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Eye tracking on email marketing

Category: Email Marketing

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The statistics of any email marketing platform will tell you where users click, but the only way to know what they have looked at before is with an eye-tracking study. What matters the most is the action, but what happens in the previous seconds allows you to understand the behaviour of your subscribers to introduce improvements that will lead you to get more clicks, whether in the text, in the images or the design in general.


How does eye tracking work?


Among the studies that analyse user experience, we find usability. This discipline, applied to the digital environment, ensures that websites and apps are easy to use so that the user can effortlessly achieve their objective (find information, buy, etc.). One of the many techniques to test their behaviour in front of the screen is eye movement tracking.

To carry out such a study, the user must wear glasses designed to capture where he or she looks and what reading pattern he or she follows. Thanks to this, it is possible to find out what catches their attention as soon as they land on the webpage, what they carefully read, or where they simply glance.

The aggregate amount of these movements result in a heat map that visually indicates the points that have attracted the most attention on a scale from red to green (the least interesting). In addition, it is possible to study a different heat map for each device, for example on different screen sizes i.e: computer, tablet or mobile, to optimise design and conversions.

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Eye tracking studies can be complemented by tracking the mouse on the screen to know its behaviour, where the mouse stops and what specific part of an image is clicked.


How can eye tracking be applied to email marketing?


How users read an email influences the results it achieves. By knowing where they stop and which elements they look at, it is possible to design campaigns to guide their gaze to the key points of interest, such as buttons and calls to action.

The most common reading pattern in articles (also applicable to some campaigns) is the F-shape: a vertical glance and horizontal headlines.

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But user behaviour changes depending on what they are reading. For example, Google's results page offers more and more information on the right, resulting in a pattern known as pinball because the eye moves from one side to the other.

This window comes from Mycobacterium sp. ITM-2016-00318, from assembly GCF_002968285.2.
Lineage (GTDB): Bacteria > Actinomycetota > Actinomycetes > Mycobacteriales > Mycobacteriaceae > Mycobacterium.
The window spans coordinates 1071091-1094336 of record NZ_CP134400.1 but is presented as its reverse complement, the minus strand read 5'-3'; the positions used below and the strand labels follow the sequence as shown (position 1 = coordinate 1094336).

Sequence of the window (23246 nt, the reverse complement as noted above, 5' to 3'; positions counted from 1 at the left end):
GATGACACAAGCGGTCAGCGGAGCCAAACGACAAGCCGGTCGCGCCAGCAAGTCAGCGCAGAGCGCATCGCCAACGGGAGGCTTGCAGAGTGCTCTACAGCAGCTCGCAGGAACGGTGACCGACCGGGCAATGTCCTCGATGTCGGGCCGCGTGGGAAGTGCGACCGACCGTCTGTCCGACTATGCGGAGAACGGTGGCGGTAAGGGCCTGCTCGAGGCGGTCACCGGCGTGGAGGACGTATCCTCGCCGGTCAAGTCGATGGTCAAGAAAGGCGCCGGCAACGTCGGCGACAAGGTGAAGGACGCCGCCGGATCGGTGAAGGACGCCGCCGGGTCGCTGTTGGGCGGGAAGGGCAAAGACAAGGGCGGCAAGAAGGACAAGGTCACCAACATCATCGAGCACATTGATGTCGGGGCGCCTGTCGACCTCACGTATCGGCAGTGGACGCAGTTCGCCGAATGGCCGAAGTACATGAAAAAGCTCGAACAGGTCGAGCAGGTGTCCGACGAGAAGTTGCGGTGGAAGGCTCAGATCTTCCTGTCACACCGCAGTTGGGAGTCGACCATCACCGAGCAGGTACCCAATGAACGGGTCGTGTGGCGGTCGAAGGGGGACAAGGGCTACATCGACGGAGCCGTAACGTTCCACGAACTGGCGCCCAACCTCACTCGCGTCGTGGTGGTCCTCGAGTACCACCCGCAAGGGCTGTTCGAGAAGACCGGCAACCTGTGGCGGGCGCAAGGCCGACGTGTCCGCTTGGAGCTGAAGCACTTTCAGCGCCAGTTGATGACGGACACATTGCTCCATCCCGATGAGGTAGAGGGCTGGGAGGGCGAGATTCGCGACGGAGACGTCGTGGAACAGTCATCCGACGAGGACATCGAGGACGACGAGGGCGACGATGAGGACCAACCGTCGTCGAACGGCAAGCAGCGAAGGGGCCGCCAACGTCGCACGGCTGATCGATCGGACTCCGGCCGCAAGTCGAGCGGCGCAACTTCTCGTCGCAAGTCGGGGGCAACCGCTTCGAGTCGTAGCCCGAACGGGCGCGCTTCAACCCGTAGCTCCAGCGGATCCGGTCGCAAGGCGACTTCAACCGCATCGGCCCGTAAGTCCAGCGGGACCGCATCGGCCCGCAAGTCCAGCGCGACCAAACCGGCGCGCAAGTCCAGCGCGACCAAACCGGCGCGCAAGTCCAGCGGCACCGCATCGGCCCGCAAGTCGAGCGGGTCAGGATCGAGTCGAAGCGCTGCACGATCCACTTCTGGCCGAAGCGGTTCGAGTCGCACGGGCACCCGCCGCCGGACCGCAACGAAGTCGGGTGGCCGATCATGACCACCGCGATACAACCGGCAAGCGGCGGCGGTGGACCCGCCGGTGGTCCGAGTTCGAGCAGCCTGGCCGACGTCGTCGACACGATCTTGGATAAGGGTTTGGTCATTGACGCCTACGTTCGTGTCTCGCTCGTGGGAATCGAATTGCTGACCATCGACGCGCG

In an informative newsletter with images on the left and descriptive text on the right, the pattern changes. Here are some possibilities:

  • Layer Cake Pattern. If the user reads only the subtitles, horizontal lines are created resembling the layers of a cake.

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  • Spotted pattern. If one of the articles is highlighted, it creates a horizontal block that attracts attention. If, in addition, it is checked from mobile devices, it can be the spot on which the eye is fixed while scrolling the screen.

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  • Bypassing pattern. If sentences are similar or related words are used, the user can skip them and read only some words of each line.

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Realistically, it is very difficult to read all the content. Usually, only a part of the content is read and the eye stops at a number, button or link, creating marks on the screen.

When designing an email marketing campaign, you have to take into account the way it is read, both on the computer screen and on mobile devices. Choosing responsive templates, like all the ones you will find in Acrelia, is the first step. The next is to apply the conclusions of eye tracking studies to email marketing so that you and the user can achieve your objectives.

Some recommendations:

  • Create lists like this one, with left-aligned images and bullet points, to create a vertical guide.
  • Add subtitles of different sizes, as they will help you to structure the information visually.
  • Do not align the text in the centre, only the images or icons, it is easier to read as if it were a book.
  • Take advantage of the first sentences to include an introduction or summary before the main image, especially for mobile devices.
  • Be brief and include only important information, it is more readable than if you have unnecessary information.
  • Divide the information into short paragraphs so that the user does not lose interest if it seems like a compact block on the screen (especially if it is a small font).
  • Take advantage of white spaces, to highlight buttons and calls to action.
  • Combine images and text in a way that they complement each other, for example by playing with the eye to position the headline. Also, choose photos that feature people rather than just objects.
  • Highlight buttons visually so that they look clickable and not just another text.

Eye tracking studies have shown that the size of the screen on which an email is read influences reading patterns. We recommend that you check your statistics to find out from which screens your campaigns are opened the most and make sure that you optimise the design visually to how most of your users will read it.


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